Earth always has a second temporary moon, researchers claim

Dec 21, 2011 By Amy Shira Teitel, Universe Today
Saturn's moons Rhea and Dione as seen by the Cassini spacecraft. Could this be a future view from Earth? Image credit: NASA/JPL/Space Science Institute

In the fall of 2006, observers at the Catalina Sky Survey in Arizona found an object orbiting the Earth. At first, it looked like a spent rocket stage -- it had a spectrum similar to the titanium white paint NASA uses on rocket stages that end up in heliocentric orbits. But closer inspection revealed that the object was a natural body. Called 2006 RH120, it was a tiny asteroid measuring just a few metres across but it still qualified as a natural satellite just like out Moon. By June 2007, it was gone. Less than a year after it arrived, it left Earth’s orbit in search of a new cosmic companion.

Now, astrophysicists at Cornell are suggesting that 2006 RH120 wasn’t an anomaly; a second temporary moon is actually the norm for our planet.

Temporary satellites are a result of the gravitational pull of and the . Both bodies pull on one another and also pull on anything else in nearby space. The most common objects that get pulled in by the Earth-Moon system’s gravity are near Earth objects (NEOs) — comets and asteroids are nudged by the outer planets and end up in orbits that bring them into Earth’s neighbourhood.

The team from Cornell, astrophysicists Mikael Granvik, Jeremie Vaubaillon, Robert Jedicke, has modeled the way our Earth-Moon system captures these NEOs to understand how often we have additional moons and how long they stick around.

They found that the Earth-Moon system captures NEOs quite frequently. “At any given time, there should be at least one natural Earth satellite of 1-meter diameter orbiting the Earth,” the team said. These NEOs the Earth for about ten months, enough time to make about three orbits, before leaving.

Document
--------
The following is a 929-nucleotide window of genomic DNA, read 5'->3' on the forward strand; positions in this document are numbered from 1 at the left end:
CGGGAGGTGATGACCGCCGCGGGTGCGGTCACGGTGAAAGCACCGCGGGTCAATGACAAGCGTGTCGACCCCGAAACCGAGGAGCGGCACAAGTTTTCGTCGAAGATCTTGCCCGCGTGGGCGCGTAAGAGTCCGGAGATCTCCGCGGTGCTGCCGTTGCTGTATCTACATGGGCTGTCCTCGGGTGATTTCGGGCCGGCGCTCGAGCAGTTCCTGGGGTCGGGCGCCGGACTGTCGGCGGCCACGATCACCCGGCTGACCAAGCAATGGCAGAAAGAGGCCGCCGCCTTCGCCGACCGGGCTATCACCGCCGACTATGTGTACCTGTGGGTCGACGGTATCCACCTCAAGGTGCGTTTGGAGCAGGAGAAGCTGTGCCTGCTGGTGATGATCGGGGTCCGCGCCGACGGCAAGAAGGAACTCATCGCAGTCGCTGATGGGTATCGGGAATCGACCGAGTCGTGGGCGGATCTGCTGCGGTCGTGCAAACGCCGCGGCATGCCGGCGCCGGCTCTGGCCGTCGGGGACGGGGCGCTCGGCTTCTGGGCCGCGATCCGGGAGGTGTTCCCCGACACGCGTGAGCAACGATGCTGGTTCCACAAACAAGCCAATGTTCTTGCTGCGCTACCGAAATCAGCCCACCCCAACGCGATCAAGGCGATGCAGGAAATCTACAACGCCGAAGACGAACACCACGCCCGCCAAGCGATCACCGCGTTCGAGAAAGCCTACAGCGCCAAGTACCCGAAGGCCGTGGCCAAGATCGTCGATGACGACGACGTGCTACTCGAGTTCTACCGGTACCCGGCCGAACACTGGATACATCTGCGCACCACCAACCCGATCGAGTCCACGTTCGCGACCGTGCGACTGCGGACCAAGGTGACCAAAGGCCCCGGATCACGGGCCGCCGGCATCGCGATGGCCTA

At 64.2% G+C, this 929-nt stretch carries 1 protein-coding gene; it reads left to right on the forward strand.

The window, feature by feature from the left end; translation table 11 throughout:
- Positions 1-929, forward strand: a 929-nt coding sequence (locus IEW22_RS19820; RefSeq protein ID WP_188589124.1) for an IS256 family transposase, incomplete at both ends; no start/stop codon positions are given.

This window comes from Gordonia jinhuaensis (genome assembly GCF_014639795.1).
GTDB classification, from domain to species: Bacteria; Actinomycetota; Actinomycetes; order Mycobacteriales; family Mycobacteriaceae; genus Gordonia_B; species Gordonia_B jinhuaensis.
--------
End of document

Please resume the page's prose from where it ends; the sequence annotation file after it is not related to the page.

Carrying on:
Luckily, and very interestingly, this discovery has implication well beyond academic applications.

Knowing that these small satellites come and go but that one is always present around the Earth, astronomers can work on detecting them. With more complete information on these bodies, specifically their position around the Earth at a given time, could send a crew out to investigate. A crew wouldn’t be able to land on something a few metres across, but they could certainly study it up close and gather samples.

Proposals for a manned mission to an asteroid have been floating around NASA for years. Now, astronauts won’t have to go all the way out to an asteroid to learn about the Solar System’s early history. NASA can wait for an asteroid to come to us.

If the Cornell team is right and there is no shortage of second satellites around the Earth, the gains from such missions increases. The possible information about the solar system’s formation that we could obtain would be amazing, and amazingly cost-efficient.

Explore further: NASA team lays plans to observe new worlds

More information: The population of natural Earth satellites, arXiv:1112.3781v1 [astro-ph.EP] arxiv.org/abs/1112.3781

Abstract
We have for the first time calculated the population characteristics of the Earth's irregular natural satellites (NES) that are temporarily captured from the near-Earth-object (NEO) population. The steady-state NES size-frequency and residence-time distributions were determined under the dynamical influence of all the massive bodies in the solar system (but mainly the Sun, Earth, and Moon) for NEOs of negligible mass. To this end, we compute the NES capture probability from the NEO population as a function of the latter's heliocentric orbital elements and combine those results with the current best estimates for the NEO size-frequency and orbital distribution. At any given time there should be at least one NES of 1-meter diameter orbiting the Earth. The average temporarily-captured orbiter (TCO; an object that makes at least one revolution around the Earth in a co-rotating coordinate system) completes $(2.88pm0.82)rev$ around the Earth during a capture event that lasts $(286pm18)days$. We find a small preference for capture events starting in either January or July. Our results are consistent with the single known natural TCO, 2006 RH$_{120}$, a few-meter diameter object that was captured for about a year starting in June 2006. We estimate that about 0.1% of all meteors impacting the Earth were TCOs.